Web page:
On Monday, the USS John S. McCain collided with an oil tanker near Singapore. Ten soldiers remain missing, but reports have emerged that some remains have been found.

But this is the second deadly collision our Navy has had in the Pacific in the last three months. The Navy has started an investigation into what caused the collision, which will include the possibility of cyber hacking.

The Washington Free Beacon reported:

The Navy has not ruled out an intentional action behind the latest deadly collision between a Navy destroyer and a merchant ship, the chief of naval operations told reporters Monday.

“That’s is certainly something we are giving full consideration to but we have no indication that that’s the case—yet,” Adm. John Richardson, the CNO, said at the Pentagon.

“But we’re looking at every possibility, so we’re not leaving anything to chance,” he said.

Asked if that includes the possibility the electronic defenses on the guided missile destroyer USS John S. McCain were hacked in a cyber attack, Richardson said investigators will look into all possible causes.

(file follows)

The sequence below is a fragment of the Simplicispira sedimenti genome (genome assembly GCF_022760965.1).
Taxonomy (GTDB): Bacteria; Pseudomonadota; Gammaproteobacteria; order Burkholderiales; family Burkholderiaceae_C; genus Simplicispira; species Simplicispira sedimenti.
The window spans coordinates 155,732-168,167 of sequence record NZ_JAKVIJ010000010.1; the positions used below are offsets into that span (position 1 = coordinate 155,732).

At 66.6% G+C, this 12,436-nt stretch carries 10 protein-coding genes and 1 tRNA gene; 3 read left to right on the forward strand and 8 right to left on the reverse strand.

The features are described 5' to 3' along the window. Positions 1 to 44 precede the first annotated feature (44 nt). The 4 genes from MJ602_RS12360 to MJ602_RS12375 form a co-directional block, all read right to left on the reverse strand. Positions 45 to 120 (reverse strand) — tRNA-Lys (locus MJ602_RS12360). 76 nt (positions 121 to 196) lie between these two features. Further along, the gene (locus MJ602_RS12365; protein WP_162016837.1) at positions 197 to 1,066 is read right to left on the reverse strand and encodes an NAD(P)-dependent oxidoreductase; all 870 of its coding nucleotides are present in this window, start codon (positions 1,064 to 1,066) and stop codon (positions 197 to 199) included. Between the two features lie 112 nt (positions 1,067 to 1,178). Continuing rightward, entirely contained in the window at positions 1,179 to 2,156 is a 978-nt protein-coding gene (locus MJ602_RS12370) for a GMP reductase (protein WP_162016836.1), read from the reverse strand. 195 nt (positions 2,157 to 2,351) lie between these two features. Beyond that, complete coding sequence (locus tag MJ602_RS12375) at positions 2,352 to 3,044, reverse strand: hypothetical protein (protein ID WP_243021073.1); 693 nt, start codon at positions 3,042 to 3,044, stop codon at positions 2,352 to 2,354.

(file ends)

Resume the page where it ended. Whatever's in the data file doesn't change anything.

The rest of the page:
“We’ll take a look at all of that, as we did with the Fitzgerald,” the four-star admiral said, referring to another Navy warship collision with a merchant ship in June near Japan.

Richardson also “called for a review of the 7th fleet’s maintenance, personnel and equipment in the region.” The damage from the collision caused flooding into “nearby compartments including crew berths, machinery and communication rooms.”

The collision took place “near the Strait of Malaccaa, a crowded 1.7-mile-wide waterway that connects the Indian Ocean and the South China Sea.” At least 25% of the world’s shipping goes through that section. From McClatchy DC:

“When you are going through the Strait of Malacca, you can’t tell me that a Navy destroyer doesn’t have a full navigation team going with full lookouts on every wing and extra people on radar,” said Jeff Stutzman, chief intelligence officer at Wapack Labs, a New Boston, New Hampshire, cyber intelligence service.

“There’s something more than just human error going on because there would have been a lot of humans to be checks and balances,” said Stutzman, a former information warfare specialist in the Navy.